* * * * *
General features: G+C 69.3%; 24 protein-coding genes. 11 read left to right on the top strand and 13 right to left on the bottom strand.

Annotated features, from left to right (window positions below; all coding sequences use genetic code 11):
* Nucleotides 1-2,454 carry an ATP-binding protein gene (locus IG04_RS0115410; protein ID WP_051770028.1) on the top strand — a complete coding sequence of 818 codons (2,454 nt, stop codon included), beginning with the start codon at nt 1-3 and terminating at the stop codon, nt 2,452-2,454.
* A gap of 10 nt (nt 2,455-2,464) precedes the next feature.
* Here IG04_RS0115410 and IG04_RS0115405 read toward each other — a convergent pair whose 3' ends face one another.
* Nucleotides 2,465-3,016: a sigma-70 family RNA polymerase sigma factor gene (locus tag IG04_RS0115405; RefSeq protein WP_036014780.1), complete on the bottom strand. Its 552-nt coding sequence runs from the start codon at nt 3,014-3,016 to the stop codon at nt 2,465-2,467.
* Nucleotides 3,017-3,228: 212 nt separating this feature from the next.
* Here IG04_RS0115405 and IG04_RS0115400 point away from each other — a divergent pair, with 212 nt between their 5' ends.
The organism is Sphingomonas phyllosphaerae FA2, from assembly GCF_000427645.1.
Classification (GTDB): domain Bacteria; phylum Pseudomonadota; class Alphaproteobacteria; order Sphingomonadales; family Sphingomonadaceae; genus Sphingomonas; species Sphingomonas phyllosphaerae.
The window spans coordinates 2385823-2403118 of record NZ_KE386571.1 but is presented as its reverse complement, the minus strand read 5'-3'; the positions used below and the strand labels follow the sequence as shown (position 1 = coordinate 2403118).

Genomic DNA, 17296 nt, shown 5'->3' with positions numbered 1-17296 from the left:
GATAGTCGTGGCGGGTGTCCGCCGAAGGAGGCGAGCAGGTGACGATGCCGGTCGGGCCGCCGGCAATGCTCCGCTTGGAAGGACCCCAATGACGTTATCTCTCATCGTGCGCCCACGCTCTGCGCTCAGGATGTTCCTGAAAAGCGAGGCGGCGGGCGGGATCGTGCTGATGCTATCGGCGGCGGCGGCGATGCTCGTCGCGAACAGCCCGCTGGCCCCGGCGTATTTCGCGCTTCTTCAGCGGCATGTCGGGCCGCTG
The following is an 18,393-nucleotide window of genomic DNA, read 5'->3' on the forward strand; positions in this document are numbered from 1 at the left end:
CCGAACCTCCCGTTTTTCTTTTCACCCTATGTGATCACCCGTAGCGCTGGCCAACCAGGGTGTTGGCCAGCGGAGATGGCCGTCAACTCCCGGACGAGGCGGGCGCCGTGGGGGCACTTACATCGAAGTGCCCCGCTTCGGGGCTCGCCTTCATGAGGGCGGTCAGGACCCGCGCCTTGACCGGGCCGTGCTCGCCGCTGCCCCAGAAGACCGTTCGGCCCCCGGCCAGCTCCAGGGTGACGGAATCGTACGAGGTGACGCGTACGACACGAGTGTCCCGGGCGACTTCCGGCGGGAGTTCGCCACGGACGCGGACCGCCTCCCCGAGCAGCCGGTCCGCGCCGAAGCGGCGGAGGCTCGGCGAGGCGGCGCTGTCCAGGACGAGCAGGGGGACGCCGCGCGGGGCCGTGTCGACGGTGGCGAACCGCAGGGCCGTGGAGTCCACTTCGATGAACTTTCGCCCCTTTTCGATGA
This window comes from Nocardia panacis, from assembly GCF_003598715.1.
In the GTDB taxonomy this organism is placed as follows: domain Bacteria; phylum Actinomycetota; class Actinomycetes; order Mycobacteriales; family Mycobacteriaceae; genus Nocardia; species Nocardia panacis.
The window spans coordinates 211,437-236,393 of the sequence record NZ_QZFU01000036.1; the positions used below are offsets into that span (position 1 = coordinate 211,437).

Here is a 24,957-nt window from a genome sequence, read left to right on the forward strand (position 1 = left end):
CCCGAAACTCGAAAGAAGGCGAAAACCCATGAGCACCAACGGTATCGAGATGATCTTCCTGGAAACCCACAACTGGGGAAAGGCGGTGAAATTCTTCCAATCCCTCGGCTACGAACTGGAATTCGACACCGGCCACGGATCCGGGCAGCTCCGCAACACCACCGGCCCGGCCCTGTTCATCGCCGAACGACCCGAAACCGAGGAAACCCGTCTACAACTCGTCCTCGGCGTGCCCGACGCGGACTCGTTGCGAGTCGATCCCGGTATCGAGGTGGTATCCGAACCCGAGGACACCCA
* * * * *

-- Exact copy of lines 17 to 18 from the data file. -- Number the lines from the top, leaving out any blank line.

In the GTDB taxonomy this organism is placed as follows: domain Bacteria; phylum Actinomycetota; class Actinomycetes; order Mycobacteriales; family Mycobacteriaceae; genus Nocardia; species Nocardia panacis.
The window spans coordinates 211,437-236,393 of the sequence record NZ_QZFU01000036.1; the positions used below are offsets into that span (position 1 = coordinate 211,437).